The Parable of the Dugout Roof

Years ago, when I got out of the Army, I'd been conditionally accepted at the University of North Carolina at Chapel Hill. The condition was that I had to earn a foreign language credit before I'd be formally accepted at UNC.

So I enrolled at Belmont Abbey College for one semester to take a French course. I decided to take a full academic load, so I also took courses in American literature, Southern literature, and astronomy.

There were several reasons why I enrolled at Belmont Abbey. First, the college actively sought veterans and gave a small tuition discount to vets. And it had a good academic reputation, and that was an inducement.

But Belmont Abbey also is a Catholic college, and like many Protestants, I was curious about Catholicism. I grew up in a small Methodist church, but, to borrow a phrase from my late friend, Jim Shumaker, I like to spread myself around ecumenically.

So I did a semester among the Benedictine monks at The Abbey. At that time, about 40 percent of the faculty was monastic. So even though the college is in Belmont, an old mill town in the heart of the Piedmont textile country, the presence of the Catholic monastery and the monks made The Abbey -- at least in my mind -- an unusual and even exotic place.

I remember a spring night when the weather suddenly changed from cold to warm, and fog rolled across the campus. I was walking back to my dorm room. In the near distance I saw two monks in their dark robes, hoods covering their heads, seeming to glide through the fog, moving from the light into the foggy darkness. It struck me that what I was seeing was something straight out of the Middle Ages. It was eerie and fascinating.

Three of my four instructors were priests, and two of those priests -- Father John Oetgen and Father Matthew McSorley -- lived in the monastery.

Father John was from Savannah and had studied at Oxford University and UNC-Chapel Hill. He taught Southern Literature, or, as he sometimes called it, "Grit Lit." He introduced me to author W.J. Cash's seminal work, The Mind of the South, a perceptive examination of Southern culture and thought that has become a classic since it was published in 1940. And Father John also introduced me to the works of Flannery O'Connor, a master of Southern gothic literature.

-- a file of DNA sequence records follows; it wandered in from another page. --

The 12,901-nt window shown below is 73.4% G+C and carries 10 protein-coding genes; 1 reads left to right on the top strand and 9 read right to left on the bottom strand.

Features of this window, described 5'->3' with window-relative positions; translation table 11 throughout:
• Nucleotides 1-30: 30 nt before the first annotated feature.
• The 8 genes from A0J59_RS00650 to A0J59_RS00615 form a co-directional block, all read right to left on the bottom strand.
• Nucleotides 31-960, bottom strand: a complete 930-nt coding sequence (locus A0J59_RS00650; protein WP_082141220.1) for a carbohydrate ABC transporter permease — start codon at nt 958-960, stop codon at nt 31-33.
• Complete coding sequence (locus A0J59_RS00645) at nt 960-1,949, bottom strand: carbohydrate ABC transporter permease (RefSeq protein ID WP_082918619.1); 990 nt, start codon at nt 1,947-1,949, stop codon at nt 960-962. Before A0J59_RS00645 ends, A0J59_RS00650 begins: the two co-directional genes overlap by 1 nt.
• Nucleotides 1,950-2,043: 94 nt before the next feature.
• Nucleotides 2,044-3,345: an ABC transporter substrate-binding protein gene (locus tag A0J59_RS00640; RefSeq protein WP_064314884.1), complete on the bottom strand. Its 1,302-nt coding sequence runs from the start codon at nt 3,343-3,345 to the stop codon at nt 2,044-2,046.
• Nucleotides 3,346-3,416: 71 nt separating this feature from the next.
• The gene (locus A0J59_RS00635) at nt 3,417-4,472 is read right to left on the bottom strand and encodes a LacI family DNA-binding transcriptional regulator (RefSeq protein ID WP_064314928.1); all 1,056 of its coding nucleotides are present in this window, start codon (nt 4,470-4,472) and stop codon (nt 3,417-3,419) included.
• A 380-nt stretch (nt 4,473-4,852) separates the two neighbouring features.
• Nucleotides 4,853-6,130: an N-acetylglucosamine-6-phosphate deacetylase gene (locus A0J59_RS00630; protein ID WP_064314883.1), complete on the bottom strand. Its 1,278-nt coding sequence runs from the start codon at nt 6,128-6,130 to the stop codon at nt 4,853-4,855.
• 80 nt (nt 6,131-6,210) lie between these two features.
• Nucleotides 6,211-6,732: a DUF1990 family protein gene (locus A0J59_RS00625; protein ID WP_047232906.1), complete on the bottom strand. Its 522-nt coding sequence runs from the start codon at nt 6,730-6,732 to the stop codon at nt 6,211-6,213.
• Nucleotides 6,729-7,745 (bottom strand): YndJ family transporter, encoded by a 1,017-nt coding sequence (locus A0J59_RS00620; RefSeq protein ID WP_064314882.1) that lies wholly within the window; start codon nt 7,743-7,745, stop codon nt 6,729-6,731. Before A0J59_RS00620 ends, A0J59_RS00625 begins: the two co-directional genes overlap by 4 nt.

His command of his subject was remarkable. I recall him standing at a lectern in the classroom and giving hour-long lectures without once faltering or consulting notes.

Father Matthew, who'd earned a graduate degree in literature from Villanova University, taught the American lit course. He liked the essays I wrote in his class and encouraged me to develop my writing skills.

But I also greatly enjoyed talking to Father Matthew and the other priests about many topics. I was greatly impressed that the priests seemed to me to use reason and intellect to make their points and avoid emotion.

One spring afternoon I went for an ambling walk around the Belmont Abbey campus with Father Matthew. My experience in the Army had had a dramatic effect on how I perceived the world, and at the time I'd only been a civilian for a few months and was struggling to readjust. I wanted to get Father Matthew's take on what author Douglas Adams referred to as "life, the universe and everything" and how I fitted into this big picture.

Father Matthew listened to me talk about my doubts, uncertainties, hopes and plans as we walked along a gravel road. As we approached the college baseball field, we both fell silent for a few moments, and Father Matthew clearly was thinking about something.

He stopped along the first base side of the ballpark, which was surrounded by a low chain-link fence. "Pick up three stones," he told me. For some reason, the fact that he called them "stones" instead of "rocks" impressed me. So I picked up three stones from the gravel road. They were slightly smaller than the palm of my hand. He did the same.

"I'll bet you that you can't hit that dugout roof in three tries with those stones," he said.

I looked at him like he was crazy. The dugout was maybe a hundred feet away. The roof was a large, flat surface. I'd played baseball all my life. I didn't think I could possibly miss.

"Go ahead," he said. "I'll bet you can't do it."

He was, of course, right. Three tries, three misses. After my third throw had sailed over the dugout, Father Matthew made a clumsy, lunging, underhand toss and dropped a stone smack in the middle of the roof.

"OK," I said. "I assume there's a lesson here. What am I supposed to learn from this?"